Your eyes are blue as potash flames
When viewed through cobalt glass.
Suchrose, cane, or saccharine
Were ne'er so sweet as you;
Your gentle, scented breath I know
Is purest CO-2.
We'll raise a flocculate of kinds
And keep them in solution.
They're sure to lead a heavenly life
In such an institution.
Oh, be my efflorescent, Kate!
Be silicate for me
And you shall dwell in shining
I will not take you diamond, sir.
It's allotropic carbon.
So get the helium out of here,
For I can't stand your jargon.
Three Star Comments:
Then with a broken heart in rage
He did, this just to pique her:
He seized ten drams of HCI
And drained them from a beaker.
THAT POEM, FOLLOWING up the
one by the now immortal Yellit (whose
identity we trust is fast becoming un-
forgettable) ought to make this col-
umn better than the Inlander-for
WE SHALL CALL the author of the
the little ditty printed above, Claret.
He promises to be a regular contri-
butor. Now with Yellit, Tap Faucet,
and Claret on the list of poets, we
havera fair nucleus for something or
HERE'S ANOTHER contribution
that isn't half bad:
ABOUT KISSING, OH!
"A KISS IS a peculiar proposition
-of no use to one, yet absolute bliss
to two. The small boy gets it for
nothing. The young man has to steal
it. The old fogey has to buy it. It's
the baby's right, the lover's privilege,
and the hypocrite's mask. To a young
it signifieth Faith-to a married wo-
man, Hope-to an old lady, Charity."
WELCOME! WELCOME! London
Jack. See you, too, on next Friday,
even though it seems to use we've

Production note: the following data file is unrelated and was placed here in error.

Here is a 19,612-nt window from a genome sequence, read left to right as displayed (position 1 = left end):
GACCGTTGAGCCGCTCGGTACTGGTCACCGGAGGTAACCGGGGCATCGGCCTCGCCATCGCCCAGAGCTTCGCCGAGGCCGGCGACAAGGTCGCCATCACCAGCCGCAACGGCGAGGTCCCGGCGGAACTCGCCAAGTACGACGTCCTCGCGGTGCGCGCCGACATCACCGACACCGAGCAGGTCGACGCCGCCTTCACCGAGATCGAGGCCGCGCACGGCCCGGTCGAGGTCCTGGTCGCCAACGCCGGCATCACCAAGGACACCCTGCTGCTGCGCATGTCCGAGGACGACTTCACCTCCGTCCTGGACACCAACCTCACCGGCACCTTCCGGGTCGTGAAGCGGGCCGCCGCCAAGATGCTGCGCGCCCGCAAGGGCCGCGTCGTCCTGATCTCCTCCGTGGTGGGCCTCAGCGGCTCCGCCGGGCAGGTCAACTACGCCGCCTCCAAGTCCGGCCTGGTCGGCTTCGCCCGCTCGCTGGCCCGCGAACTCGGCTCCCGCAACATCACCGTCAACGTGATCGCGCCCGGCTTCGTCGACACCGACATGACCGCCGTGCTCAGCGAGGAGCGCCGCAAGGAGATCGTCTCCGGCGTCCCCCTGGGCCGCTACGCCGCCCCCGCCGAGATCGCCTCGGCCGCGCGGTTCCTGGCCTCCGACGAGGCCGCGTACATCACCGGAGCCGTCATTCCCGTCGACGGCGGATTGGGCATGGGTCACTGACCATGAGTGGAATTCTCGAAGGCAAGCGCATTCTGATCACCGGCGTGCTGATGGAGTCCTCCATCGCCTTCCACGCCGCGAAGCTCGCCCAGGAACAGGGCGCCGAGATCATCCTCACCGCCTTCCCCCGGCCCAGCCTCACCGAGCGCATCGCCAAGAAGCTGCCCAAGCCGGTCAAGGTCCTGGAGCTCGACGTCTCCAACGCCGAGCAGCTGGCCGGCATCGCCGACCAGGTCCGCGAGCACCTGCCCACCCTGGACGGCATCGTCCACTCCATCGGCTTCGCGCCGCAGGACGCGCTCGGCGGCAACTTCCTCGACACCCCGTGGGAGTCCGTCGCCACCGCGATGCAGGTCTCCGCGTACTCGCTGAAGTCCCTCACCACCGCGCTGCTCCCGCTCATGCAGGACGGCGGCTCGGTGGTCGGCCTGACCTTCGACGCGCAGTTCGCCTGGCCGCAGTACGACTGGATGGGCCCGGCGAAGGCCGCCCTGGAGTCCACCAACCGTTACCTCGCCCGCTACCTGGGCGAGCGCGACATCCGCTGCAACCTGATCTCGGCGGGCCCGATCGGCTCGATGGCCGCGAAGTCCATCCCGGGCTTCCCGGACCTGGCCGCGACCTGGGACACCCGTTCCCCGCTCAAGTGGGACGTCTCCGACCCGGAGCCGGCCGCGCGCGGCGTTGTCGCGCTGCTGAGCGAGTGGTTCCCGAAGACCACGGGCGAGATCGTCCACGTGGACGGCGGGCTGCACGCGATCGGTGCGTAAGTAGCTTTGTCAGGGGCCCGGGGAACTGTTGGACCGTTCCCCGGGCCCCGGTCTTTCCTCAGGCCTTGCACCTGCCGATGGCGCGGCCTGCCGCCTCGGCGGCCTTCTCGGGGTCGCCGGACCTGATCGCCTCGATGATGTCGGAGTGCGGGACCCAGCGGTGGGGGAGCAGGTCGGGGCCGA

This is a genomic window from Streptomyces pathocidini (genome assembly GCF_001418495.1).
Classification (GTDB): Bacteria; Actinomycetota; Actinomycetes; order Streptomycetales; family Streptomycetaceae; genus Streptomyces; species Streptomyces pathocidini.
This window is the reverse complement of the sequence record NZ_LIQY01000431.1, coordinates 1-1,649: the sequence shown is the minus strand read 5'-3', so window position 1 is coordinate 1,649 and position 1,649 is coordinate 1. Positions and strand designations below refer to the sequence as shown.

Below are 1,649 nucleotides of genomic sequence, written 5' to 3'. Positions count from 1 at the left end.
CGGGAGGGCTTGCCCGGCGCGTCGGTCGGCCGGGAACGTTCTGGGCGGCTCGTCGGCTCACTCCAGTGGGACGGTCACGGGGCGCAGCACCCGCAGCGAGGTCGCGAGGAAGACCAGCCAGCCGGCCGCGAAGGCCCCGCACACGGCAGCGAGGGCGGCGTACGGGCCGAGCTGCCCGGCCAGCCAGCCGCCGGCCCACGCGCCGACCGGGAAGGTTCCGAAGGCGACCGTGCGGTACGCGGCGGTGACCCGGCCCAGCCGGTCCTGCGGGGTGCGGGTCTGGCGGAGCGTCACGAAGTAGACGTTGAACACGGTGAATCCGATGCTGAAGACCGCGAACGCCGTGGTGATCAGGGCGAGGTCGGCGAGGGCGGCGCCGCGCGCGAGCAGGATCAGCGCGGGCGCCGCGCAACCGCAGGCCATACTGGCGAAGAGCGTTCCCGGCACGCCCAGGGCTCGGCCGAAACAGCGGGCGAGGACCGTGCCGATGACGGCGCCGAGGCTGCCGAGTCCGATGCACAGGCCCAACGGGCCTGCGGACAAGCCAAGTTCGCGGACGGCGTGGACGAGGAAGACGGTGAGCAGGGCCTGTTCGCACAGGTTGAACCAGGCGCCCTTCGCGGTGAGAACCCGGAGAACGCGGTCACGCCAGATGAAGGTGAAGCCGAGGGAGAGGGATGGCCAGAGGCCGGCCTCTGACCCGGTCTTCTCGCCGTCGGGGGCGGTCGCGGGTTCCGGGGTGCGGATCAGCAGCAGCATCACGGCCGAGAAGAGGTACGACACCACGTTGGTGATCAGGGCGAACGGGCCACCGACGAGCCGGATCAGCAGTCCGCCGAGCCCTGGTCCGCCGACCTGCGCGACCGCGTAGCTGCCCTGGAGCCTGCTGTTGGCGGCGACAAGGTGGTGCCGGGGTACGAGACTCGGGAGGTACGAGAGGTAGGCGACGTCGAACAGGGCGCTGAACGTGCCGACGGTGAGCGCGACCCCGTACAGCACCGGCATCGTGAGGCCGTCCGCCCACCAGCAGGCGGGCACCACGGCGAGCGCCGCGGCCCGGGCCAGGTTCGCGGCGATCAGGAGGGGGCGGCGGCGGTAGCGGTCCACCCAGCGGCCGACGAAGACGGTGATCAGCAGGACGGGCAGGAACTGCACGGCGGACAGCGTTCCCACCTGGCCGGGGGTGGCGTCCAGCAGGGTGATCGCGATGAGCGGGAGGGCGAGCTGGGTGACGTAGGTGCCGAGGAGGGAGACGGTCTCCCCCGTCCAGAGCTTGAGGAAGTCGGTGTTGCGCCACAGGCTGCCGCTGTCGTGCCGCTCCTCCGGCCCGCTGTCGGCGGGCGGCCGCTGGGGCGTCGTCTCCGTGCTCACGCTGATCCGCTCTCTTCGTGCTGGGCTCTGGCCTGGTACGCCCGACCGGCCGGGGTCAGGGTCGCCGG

heard that stuff somewhere before.
THIS WEATHER reminds us of the
sixteen men on a dead man's chest.
1 It also remindsG eorgianna of some-
THIS AFTERNOON: The third
concert of the May Festival series
in Hill auditorium at 2:30 o'clock.
TONIGHT: The fourth concert
of the May Festival series in Hill
auditorium at 8:1 o'clock.
A review by Harold May m
In an interesting and sometimes
beautiful attempt to portray the life
and death of St. Francis of Assisi, the
University Choral Union and the Chil-
dren's Chorus, with the help of the
Chicago Symphony Orchestra, and
under the leadership of Earl V. Moore
exhibited a skill that can only come
from long and rigorous practice. The
attempt, as I said, was interesting and,
although the music was abounding in
melody and full of nuance, very little
was suggested of the Middle Ages, that
turbulent, rapid, intense, aspiring
time of a part of which St. Francis
was such an eloquent expression. The
oratorio also abounded in imitations
of the songs of birds, and other noises
-which occur in the course of a day;
this is not the way to reawaken a
period, and least of all that period
through which St. Francis' pantheism
went like a soughing flame, uniting
the whole Western world into a great
conflagration which reached heaven,
and in its fierce heat assayed that un-
certain metal, the Church. Pierne fail-
ed to catch the sublime import of St.
Francis preaching to the birds just as
did Lizst in his piece of that name;
onomatopaeia does not make for real-
ism, or, for that matter, the recreat-
ing of event experienced. Every sound
must be translated into conventional
musical symbols, and these symbols
must be used to build up the picture